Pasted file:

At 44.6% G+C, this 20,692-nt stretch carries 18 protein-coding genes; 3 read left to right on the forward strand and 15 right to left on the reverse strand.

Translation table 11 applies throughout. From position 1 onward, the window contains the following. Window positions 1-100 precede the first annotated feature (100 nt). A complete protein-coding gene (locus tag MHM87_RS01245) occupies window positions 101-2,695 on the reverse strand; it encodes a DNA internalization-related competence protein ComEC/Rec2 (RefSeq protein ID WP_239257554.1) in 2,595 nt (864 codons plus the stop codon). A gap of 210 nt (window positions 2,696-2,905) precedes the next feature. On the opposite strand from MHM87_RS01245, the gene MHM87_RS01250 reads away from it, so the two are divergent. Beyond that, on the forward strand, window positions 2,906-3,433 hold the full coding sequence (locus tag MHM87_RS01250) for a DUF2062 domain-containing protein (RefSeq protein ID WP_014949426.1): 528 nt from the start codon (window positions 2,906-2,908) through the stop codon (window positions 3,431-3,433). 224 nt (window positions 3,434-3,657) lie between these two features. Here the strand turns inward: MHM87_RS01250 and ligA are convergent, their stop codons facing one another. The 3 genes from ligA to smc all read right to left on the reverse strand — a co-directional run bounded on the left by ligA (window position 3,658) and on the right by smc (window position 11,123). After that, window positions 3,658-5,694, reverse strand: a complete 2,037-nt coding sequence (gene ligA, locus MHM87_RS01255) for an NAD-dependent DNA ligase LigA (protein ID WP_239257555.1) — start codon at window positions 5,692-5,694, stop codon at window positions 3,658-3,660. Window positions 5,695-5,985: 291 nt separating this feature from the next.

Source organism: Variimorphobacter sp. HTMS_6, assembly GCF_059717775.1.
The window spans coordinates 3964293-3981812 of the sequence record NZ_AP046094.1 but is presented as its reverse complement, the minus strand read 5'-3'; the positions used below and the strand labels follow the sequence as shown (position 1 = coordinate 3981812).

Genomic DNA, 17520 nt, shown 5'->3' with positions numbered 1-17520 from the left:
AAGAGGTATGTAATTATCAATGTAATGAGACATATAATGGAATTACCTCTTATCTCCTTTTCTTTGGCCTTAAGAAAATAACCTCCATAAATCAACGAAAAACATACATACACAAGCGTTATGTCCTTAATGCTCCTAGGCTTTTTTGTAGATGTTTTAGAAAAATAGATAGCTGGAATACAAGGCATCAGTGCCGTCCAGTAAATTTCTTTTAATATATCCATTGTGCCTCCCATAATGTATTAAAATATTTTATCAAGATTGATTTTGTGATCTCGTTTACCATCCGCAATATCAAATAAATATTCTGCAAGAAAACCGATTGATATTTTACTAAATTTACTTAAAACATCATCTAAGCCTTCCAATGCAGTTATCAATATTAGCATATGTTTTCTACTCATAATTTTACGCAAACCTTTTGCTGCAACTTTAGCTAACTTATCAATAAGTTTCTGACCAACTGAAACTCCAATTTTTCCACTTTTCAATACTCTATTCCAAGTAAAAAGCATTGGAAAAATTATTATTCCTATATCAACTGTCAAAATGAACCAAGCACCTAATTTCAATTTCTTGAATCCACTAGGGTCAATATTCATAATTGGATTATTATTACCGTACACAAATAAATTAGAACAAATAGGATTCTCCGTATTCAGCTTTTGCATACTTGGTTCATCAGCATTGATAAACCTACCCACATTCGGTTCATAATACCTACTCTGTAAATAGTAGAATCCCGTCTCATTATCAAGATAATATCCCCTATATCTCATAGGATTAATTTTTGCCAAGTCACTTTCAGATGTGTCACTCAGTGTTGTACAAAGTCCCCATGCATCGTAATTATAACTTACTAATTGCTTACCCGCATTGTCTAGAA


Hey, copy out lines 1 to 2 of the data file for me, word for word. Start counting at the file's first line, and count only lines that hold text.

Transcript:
At 44.6% G+C, this 20,692-nt stretch carries 18 protein-coding genes; 3 read left to right on the forward strand and 15 right to left on the reverse strand.

Translation table 11 applies throughout. From position 1 onward, the window contains the following. Window positions 1-100 precede the first annotated feature (100 nt). A complete protein-coding gene (locus tag MHM87_RS01245) occupies window positions 101-2,695 on the reverse strand; it encodes a DNA internalization-related competence protein ComEC/Rec2 (RefSeq protein ID WP_239257554.1) in 2,595 nt (864 codons plus the stop codon). A gap of 210 nt (window positions 2,696-2,905) precedes the next feature. On the opposite strand from MHM87_RS01245, the gene MHM87_RS01250 reads away from it, so the two are divergent. Beyond that, on the forward strand, window positions 2,906-3,433 hold the full coding sequence (locus tag MHM87_RS01250) for a DUF2062 domain-containing protein (RefSeq protein ID WP_014949426.1): 528 nt from the start codon (window positions 2,906-2,908) through the stop codon (window positions 3,431-3,433). 224 nt (window positions 3,434-3,657) lie between these two features. Here the strand turns inward: MHM87_RS01250 and ligA are convergent, their stop codons facing one another. The 3 genes from ligA to smc all read right to left on the reverse strand — a co-directional run bounded on the left by ligA (window position 3,658) and on the right by smc (window position 11,123). After that, window positions 3,658-5,694, reverse strand: a complete 2,037-nt coding sequence (gene ligA, locus MHM87_RS01255) for an NAD-dependent DNA ligase LigA (protein ID WP_239257555.1) — start codon at window positions 5,692-5,694, stop codon at window positions 3,658-3,660. Window positions 5,695-5,985: 291 nt separating this feature from the next.